Carlson: Obama owes no one any socializing



One criticism of the president that permeated the nonstop socializing around the inauguration was that a lack of socializing by Barack Obama is to blame for much of the partisan rancor crippling Washington.

If the president would have more parties with members of Congress, the argument goes, the appetite for going over a fiscal cliff just for the fun of it would be replaced by a lofty spirit of cooperation.

It isn’t going to happen, and maybe it shouldn’t. We exaggerate the value of such social events. And, by the way, Obama early on did a lot of having people over to watch sporting events or picnic on the South Lawn. As he said at a recent news conference in answer to a question about the growing criticism of his isolation: He builds it, they come, but the next day they trash him anyway.

Watching the Obamas during the inaugural parade made clear why he has chosen evenings with his wife and daughters over evenings with Congress. A more comfortable foursome you’re unlikely to find.

The president recently lamented that his 14-year-old already doesn’t have time for the card games they used to play, the cry of parents everywhere about teenagers soon to be driving, dating and dreaming of college. In the hours they sat together on Inauguration Day, the girls were fully engaged with their parents — they giggled, got their parents to kiss for photos and boogied to the passing bands. There’s a lot you can fake in politics, but it would be hard to get your kids to rock to parade music with mom and dad.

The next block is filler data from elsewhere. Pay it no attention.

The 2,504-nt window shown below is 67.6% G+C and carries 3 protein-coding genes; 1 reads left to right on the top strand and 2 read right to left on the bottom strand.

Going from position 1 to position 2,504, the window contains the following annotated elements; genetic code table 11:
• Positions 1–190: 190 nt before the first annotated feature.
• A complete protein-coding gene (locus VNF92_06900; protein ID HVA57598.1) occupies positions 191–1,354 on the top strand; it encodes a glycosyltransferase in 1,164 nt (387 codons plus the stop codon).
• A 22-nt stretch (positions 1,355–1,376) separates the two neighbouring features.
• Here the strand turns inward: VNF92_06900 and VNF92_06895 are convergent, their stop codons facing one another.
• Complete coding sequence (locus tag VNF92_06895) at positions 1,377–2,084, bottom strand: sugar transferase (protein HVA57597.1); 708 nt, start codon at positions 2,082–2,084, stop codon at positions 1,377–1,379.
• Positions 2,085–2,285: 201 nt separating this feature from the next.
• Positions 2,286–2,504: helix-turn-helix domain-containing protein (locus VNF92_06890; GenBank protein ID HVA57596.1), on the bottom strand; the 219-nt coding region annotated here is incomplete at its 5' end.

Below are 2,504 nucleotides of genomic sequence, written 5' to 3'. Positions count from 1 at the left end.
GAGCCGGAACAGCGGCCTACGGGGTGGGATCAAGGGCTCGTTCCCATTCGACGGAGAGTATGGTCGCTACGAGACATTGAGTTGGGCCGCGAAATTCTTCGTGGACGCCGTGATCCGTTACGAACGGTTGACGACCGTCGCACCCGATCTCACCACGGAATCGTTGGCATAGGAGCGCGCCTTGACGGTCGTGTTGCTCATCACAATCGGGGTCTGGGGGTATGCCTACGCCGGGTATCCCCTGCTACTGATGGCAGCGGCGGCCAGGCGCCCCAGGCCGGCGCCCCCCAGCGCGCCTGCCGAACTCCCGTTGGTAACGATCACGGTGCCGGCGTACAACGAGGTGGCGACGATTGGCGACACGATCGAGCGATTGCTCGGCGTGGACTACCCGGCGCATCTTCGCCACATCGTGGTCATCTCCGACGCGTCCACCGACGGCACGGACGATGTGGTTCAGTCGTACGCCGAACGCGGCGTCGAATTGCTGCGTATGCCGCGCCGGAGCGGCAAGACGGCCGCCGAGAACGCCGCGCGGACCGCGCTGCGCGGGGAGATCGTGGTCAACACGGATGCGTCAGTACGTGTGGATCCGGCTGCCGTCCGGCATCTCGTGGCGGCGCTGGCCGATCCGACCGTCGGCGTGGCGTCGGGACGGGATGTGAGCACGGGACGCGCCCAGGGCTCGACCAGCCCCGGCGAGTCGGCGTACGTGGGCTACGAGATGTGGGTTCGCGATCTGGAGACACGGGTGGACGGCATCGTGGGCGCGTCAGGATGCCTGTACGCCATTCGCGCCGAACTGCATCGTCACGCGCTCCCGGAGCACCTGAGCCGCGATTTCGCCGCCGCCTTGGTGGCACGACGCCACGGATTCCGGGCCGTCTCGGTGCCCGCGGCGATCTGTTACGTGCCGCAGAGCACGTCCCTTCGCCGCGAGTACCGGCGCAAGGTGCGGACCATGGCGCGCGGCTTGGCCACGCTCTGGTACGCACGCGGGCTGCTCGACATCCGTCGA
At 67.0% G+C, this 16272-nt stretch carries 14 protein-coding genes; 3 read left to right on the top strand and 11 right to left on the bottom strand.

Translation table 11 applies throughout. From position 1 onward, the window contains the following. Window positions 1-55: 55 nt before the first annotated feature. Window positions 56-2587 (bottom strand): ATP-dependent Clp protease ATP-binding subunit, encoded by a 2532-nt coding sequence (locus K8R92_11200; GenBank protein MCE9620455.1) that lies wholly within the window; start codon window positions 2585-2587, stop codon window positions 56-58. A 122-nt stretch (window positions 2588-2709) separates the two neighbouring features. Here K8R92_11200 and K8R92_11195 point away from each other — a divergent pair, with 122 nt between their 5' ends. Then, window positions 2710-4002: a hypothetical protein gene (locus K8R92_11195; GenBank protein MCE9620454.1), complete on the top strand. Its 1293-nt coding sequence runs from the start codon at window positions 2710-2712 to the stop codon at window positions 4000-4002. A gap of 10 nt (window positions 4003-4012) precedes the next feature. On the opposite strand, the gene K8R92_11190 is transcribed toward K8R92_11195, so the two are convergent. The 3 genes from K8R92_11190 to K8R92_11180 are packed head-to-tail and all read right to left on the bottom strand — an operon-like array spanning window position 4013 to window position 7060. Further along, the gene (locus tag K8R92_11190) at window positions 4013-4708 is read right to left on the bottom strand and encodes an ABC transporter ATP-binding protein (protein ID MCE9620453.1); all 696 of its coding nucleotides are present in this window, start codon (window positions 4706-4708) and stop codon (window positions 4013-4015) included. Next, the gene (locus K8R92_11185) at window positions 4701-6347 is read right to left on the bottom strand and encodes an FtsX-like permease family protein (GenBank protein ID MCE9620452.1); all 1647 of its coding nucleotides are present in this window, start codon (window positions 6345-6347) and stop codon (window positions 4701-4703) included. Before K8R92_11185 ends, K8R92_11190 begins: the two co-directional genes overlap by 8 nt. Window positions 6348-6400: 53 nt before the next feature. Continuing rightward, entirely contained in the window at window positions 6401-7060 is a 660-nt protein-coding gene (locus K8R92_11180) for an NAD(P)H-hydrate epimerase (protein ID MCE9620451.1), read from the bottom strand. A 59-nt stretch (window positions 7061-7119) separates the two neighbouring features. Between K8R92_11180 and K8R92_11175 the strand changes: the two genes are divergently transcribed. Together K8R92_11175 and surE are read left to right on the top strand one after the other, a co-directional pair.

The balls told a story, too. Obama may have mugged for the cameras at the Commander-in-Chief Ball, but it wasn’t the first time he sang Al Green’s “Let’s Stay Together” to Michelle. We’ve had so many unhappy marriages in the White House that we underestimate the impact of a happy one.

Fewer relationships

The denizens of Washington thought that the Obamas would be an antidote to the Arkansas hick Bill Clinton — who preferred barbecue and Diet Coke to Georgetown dinner parties — and to the cowboy ethos of George W. Bush and Dick Cheney. But they didn’t bank on a suburban dad who would rather eat at home above the store than join House Speaker John Boehner on the Truman balcony for a glass of merlot and a Camel Ultra Light.

Of course, it wasn’t Obama’s failure to hang out with Boehner that doomed last year’s grand bargain on deficit reduction, but it’s a comfort to Republicans to say that it was. If having people over for the evening is such an essential requirement, then we shouldn’t elect presidents whose tenure in government coincides with their peak child-rearing years.

Part of the reason there are many fewer relationships these days is that so few members bring their families to Washington (that was a rare sighting of Boehner’s wife at the inaugural lunch). Members work three days and then fly home to raise funds. The possibility of friendships disappeared long before Obama decided to socialize with friends he already had and spend quality time with his family.

Obama made very nice at the lunch with Congress after he was inaugurated. It didn’t stop Republicans from blasting the speech he had just given. If I were on Capitol Hill, I wouldn’t be waiting for a call to join the president for beer and pretzels on Super Bowl Sunday.

Margaret Carlson is a Bloomberg View columnist.